A very big crowd wandered from the White Hart (which was in Devonshire Hill Lane, just to add to the confusion) and all the other pubs and walked to the ground.

more anon

You can read about London and the Arsenal in 1910 in Making the Arsenal by Tony Attwood (that’s me).

More on Arsenal in 2010 here

58 Replies to “Meandering down White Hart Lane 100 years ago”

  1. Peter Mackin
    20 February 2017

    Hi, you Spurs Fans! I’m going on 86, live in Florida and still a rabid Spurs Fan. My first school, St. Francis, is still right across the road from the Spurs main entrance. My first glimps of the team was near the end of a game when they opened the big gate in Park Lane to let the fans out. We kids darted in to see the last ten minutes. I was 8 years old and it was in 1939. Sept 1st., 1939 – Evacuated with my gas mask from White Heart Lane station. The train track was highly elevated and we had to climb the circular stairs up to the platform. Each time we passed the road side window (open in the warm weather), we could see our parents getting smaller and smaller. Mystery here, as we did not know where we were going – The secret train took eight hours to arrive at Ingatestone, Essex, just thirty miles from Tottennham and thirty miles closer to to France.

    However, our family braved the war at Tottenham Hale. As a teenager, I could hop a train at the Hale and three minutes later get off at Northumberland Park for a ten minute stroll down Park Lane to the back entrance of the ground. Missed one home game in five years until the Army carried me off the foreign parts. Spurs in the Second Division always seemed to finish third to break my heart. My hero was Ted Ditchburn – The greatest goallie ever – Passed over for England by the F.A. Backroom boys. We know Frank Swift was great, but Ted should have had more recognition than he got.

    All said, Football is a SPORT (Someone wins – someone loses or you get a draw). What gets my goat is all of the crying and hate and filthy language that attends the game today. I recall Tom Finney (P.N.E.) dribbling past eight Spurs players down the whole left side of the pitch with 50.000 Spurs fans applauding his skill. Probably 1947-8 – it was a sport then. 2017 Spurs for the Cup – Spurs for the Double – Let’s see if the power of prayer really works.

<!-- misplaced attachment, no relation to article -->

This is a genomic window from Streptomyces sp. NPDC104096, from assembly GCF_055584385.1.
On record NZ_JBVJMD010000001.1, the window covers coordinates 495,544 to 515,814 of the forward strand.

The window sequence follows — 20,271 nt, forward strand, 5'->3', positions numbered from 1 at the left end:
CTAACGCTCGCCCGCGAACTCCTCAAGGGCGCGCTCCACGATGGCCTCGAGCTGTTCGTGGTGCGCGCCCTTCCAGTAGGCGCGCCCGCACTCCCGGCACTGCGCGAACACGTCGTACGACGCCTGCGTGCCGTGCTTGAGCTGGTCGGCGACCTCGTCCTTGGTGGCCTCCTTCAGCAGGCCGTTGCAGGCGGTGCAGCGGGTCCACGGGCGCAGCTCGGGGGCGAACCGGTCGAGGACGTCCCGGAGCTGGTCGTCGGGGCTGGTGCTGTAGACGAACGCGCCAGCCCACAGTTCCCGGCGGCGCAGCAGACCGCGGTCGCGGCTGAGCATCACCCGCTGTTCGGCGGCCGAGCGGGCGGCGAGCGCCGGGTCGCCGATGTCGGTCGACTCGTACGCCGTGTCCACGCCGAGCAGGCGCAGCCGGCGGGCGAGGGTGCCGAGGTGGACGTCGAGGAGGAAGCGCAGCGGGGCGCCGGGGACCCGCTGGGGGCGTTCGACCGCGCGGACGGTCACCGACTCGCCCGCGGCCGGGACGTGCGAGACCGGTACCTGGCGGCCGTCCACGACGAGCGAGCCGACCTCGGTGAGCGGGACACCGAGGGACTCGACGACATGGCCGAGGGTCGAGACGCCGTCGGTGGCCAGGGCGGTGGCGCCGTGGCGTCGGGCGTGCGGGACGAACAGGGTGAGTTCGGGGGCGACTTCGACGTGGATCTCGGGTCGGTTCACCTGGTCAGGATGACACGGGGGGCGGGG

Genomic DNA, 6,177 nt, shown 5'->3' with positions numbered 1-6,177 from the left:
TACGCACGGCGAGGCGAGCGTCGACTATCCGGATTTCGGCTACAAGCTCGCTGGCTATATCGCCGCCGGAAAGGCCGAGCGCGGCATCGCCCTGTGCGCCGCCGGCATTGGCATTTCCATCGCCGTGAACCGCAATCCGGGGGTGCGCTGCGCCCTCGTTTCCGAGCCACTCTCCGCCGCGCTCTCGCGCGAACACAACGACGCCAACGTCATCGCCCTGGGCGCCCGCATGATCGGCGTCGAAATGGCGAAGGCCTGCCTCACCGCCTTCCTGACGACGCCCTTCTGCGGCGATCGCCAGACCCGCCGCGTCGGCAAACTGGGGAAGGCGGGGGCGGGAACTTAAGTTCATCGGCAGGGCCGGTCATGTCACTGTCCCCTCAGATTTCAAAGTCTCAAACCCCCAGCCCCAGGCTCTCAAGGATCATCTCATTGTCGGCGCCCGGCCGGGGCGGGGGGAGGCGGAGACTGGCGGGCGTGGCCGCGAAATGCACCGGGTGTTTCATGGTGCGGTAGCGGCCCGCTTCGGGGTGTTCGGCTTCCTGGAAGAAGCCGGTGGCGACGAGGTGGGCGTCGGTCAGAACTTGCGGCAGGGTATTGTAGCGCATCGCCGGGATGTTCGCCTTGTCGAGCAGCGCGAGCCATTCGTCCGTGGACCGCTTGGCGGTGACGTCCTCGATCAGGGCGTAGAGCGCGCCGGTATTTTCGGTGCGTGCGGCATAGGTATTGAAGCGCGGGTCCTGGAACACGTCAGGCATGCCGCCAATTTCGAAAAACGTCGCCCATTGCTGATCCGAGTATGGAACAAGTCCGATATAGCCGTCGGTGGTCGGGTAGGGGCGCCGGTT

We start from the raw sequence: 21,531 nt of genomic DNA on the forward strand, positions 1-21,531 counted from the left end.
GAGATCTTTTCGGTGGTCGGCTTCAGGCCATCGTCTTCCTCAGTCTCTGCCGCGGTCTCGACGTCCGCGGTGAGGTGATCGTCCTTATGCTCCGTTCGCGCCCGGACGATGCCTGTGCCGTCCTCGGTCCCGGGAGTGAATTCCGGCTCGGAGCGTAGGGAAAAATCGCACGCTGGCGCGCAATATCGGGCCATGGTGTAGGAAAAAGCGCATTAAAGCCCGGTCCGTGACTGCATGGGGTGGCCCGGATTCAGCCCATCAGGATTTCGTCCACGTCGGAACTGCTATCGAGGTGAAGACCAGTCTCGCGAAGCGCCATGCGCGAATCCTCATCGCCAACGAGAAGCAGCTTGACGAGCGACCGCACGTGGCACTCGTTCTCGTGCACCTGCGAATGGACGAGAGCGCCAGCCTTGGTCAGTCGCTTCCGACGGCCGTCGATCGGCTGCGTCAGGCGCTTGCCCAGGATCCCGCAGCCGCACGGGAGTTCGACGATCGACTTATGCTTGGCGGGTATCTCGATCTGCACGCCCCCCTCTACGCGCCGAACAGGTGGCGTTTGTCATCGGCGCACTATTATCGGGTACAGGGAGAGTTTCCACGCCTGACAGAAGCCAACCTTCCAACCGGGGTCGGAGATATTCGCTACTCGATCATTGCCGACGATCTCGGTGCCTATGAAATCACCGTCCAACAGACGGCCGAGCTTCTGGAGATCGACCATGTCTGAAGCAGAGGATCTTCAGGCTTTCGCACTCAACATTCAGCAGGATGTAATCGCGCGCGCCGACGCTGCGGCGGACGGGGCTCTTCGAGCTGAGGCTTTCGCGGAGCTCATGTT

2. Hi the Tizer factory was in Pretoria road which is off WHL the orange drinks factory in WHL was the jubilee factory and the drinks factory further down was Idris. I live in DHL now since 1962 and a lifelong Spurs fan. Regards Ronnie Harvey.

  3. Thanks Ronnie. I made a trip back there a few months ago; in my childhood there were just no cars around – now it is all cars everywhere. A totally different feel. But I hope you find it a good place to live. The park by Devonshire Hill Court, where I lived, is still there I see.

  4. Hi.
    I am John Matthews brother who sadly died two months ago. I was born in Barkham Road in 1945 before moving to the prefabs in WHL. Only supposed to be short term solution after the war, but we were still there 20 years later! Number 321 we were near Wood Green football club, near the Jubbly factory before you got to Wonderloaf factory. Like John I went to Devonshire Hill School and then on to Tottenham Grammar School. Will always remember the great neighbours and area spirit.

  5. John, so sorry to hear of your brother’s passing, but yes I do remember those houses and as you say the area spirit. I went back for the first time in a while a year or two back – my goodness how it has changed. I got a place at the Grammar School too, but my parents moved when I was 11 so I never got to go there.

  6. I was born in Tottenham in Arthur Road to the side of the railway station I moved to the top of White Hart Lane number 490
    remember the Wood Green foot ball ground they had a fair there.The White Hart Inn was at the top of Devonshire Road which I passed every day on my way to school.A policeman saw us across the Great Cambridge Road every day I was in Pembroke and remember the figure and song and the words to the blacksmith.Oh boy do those memories flood in I should write a book.Those really were the days.Sad that the kids of today have everything but nothing compared to us old uns